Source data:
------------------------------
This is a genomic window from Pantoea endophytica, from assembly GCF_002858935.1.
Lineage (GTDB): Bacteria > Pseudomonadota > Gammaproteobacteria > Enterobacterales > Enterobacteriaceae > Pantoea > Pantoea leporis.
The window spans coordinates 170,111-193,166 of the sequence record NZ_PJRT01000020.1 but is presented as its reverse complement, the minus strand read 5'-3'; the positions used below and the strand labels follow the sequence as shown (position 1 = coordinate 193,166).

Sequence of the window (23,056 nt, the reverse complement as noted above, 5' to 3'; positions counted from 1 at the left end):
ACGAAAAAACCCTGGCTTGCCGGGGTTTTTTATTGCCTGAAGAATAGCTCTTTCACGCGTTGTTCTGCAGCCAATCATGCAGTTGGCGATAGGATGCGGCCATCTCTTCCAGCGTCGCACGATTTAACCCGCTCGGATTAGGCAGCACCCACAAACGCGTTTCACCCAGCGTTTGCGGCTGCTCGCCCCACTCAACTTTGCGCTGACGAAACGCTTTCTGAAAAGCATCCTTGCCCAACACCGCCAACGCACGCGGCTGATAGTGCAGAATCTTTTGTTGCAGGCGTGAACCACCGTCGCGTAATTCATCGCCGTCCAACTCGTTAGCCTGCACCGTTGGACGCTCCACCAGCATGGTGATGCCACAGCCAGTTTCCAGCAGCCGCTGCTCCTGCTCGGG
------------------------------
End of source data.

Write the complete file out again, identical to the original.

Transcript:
This is a genomic window from Pantoea endophytica, from assembly GCF_002858935.1.
Lineage (GTDB): Bacteria > Pseudomonadota > Gammaproteobacteria > Enterobacterales > Enterobacteriaceae > Pantoea > Pantoea leporis.
The window spans coordinates 170,111-193,166 of the sequence record NZ_PJRT01000020.1 but is presented as its reverse complement, the minus strand read 5'-3'; the positions used below and the strand labels follow the sequence as shown (position 1 = coordinate 193,166).

Sequence of the window (23,056 nt, the reverse complement as noted above, 5' to 3'; positions counted from 1 at the left end):
ACGAAAAAACCCTGGCTTGCCGGGGTTTTTTATTGCCTGAAGAATAGCTCTTTCACGCGTTGTTCTGCAGCCAATCATGCAGTTGGCGATAGGATGCGGCCATCTCTTCCAGCGTCGCACGATTTAACCCGCTCGGATTAGGCAGCACCCACAAACGCGTTTCACCCAGCGTTTGCGGCTGCTCGCCCCACTCAACTTTGCGCTGACGAAACGCTTTCTGAAAAGCATCCTTGCCCAACACCGCCAACGCACGCGGCTGATAGTGCAGAATCTTTTGTTGCAGGCGTGAACCACCGTCGCGTAATTCATCGCCGTCCAACTCGTTAGCCTGCACCGTTGGACGCTCCACCAGCATGGTGATGCCACAGCCAGTTTCCAGCAGCCGCTGCTCCTGCTCGGG